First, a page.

That evening, we met Candace and her classmate Sabrina for dinner. We walked to the restaurant because it was a pleasant evening and only about thirty minutes away. In China, anything less than an hour is totally walkable. As we walked, Sabrina told us about all her recent accomplishments and all the foreigners she had been meeting. She does have the best English of any student I know. She reprimanded us for spending too much money on a hotel. “Next time, you can
get me to find a hotel for you and I will find one for much less.” I was reprimanded a lot this weekend, which was a strangely good sign. In China, advice and rebukes are used to show care for another person. It takes some getting used to, since our automatic American response is “it’s none of your business!” I have been learning instead to dish it out with the best of them, and am starting to realize how much I enjoy giving unsolicited advice. I told Sabrina she needed to be more humble. I gave another student relationship advice. I told many students to wear more layers and buy some gloves. And they loved it.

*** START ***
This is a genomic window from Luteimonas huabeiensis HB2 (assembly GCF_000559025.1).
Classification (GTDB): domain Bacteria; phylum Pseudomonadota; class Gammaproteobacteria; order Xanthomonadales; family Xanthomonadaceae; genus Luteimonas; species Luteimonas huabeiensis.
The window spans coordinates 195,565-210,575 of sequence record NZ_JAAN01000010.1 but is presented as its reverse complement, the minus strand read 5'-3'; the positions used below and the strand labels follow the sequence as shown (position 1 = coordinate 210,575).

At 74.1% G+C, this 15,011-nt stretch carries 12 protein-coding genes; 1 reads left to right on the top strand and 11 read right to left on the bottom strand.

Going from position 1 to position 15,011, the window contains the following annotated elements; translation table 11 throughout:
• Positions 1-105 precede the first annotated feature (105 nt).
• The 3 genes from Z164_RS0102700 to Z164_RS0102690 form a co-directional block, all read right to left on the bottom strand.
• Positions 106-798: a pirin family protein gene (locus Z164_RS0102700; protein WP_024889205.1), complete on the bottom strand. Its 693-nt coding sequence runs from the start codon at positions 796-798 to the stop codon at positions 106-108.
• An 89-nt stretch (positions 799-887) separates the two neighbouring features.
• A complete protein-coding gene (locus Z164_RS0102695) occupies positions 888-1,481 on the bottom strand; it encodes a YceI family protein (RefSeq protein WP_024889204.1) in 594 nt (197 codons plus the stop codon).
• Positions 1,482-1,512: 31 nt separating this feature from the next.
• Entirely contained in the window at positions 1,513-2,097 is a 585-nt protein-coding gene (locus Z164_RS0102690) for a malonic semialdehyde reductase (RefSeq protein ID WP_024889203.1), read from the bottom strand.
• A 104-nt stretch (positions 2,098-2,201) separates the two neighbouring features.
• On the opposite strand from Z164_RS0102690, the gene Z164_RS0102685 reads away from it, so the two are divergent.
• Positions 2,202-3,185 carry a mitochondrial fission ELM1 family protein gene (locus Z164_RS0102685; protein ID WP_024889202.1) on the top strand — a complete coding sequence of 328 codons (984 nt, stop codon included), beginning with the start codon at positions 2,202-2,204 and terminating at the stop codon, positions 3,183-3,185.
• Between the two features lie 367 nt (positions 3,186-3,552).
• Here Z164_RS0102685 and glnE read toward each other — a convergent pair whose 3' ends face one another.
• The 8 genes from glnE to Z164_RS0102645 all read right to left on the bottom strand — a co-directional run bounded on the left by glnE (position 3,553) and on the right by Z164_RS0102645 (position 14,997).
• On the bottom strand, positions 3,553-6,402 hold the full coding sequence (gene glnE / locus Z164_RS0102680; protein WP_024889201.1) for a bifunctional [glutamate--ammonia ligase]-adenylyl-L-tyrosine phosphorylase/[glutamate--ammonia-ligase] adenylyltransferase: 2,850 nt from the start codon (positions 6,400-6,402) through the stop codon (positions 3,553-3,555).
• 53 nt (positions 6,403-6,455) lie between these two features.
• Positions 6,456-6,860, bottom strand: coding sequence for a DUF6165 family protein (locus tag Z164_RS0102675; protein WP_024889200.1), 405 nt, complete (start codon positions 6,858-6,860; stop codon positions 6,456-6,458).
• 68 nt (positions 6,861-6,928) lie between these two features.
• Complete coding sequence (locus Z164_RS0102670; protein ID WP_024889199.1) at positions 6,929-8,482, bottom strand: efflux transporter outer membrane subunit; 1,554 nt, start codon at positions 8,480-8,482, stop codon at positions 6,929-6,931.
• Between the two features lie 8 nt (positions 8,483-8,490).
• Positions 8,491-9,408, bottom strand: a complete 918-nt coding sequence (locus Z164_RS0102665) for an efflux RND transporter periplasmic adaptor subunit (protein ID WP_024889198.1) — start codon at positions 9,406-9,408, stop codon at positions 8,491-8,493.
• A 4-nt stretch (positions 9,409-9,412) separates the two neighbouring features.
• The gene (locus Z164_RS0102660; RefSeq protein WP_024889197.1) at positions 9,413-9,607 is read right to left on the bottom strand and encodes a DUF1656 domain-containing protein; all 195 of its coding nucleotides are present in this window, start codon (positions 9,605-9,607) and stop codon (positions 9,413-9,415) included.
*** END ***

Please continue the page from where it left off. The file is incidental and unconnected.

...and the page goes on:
The restaurant we went to was one of our favorites. Candace and Sabrina proceeded to order seven dishes for the four of us, showing us how much they valued us. Even though many of the dishes in Weinan are the same, the flavors are rather different – spicier instead of sweet. My taste-buds were happy to return to the sweet flavors they
had come to love. We ate and ate and when we couldn’t eat anymore, we walked back to the school.
All the students from Candace and Sabrina’s class were waiting for us in a classroom.
When we entered the room, they all clapped delightedly. They had drawn a colorful sign on the board to welcome us and prepared a song to sing for us. It was some kind of song about friendship and was really beautiful when they all joined together singing. I could tell they had spent time practicing, and it made me feel so special to see how they had worked to prepare. They gave us a “wishes” bottle filled with tiny paper stars they had folded themselves and a good wish for us. It still gets to me how deep the bond of friendship is. It takes a long time for people to enter into that level of trust, but once you become friends with people here, they would do anything for you.

The students asked Ke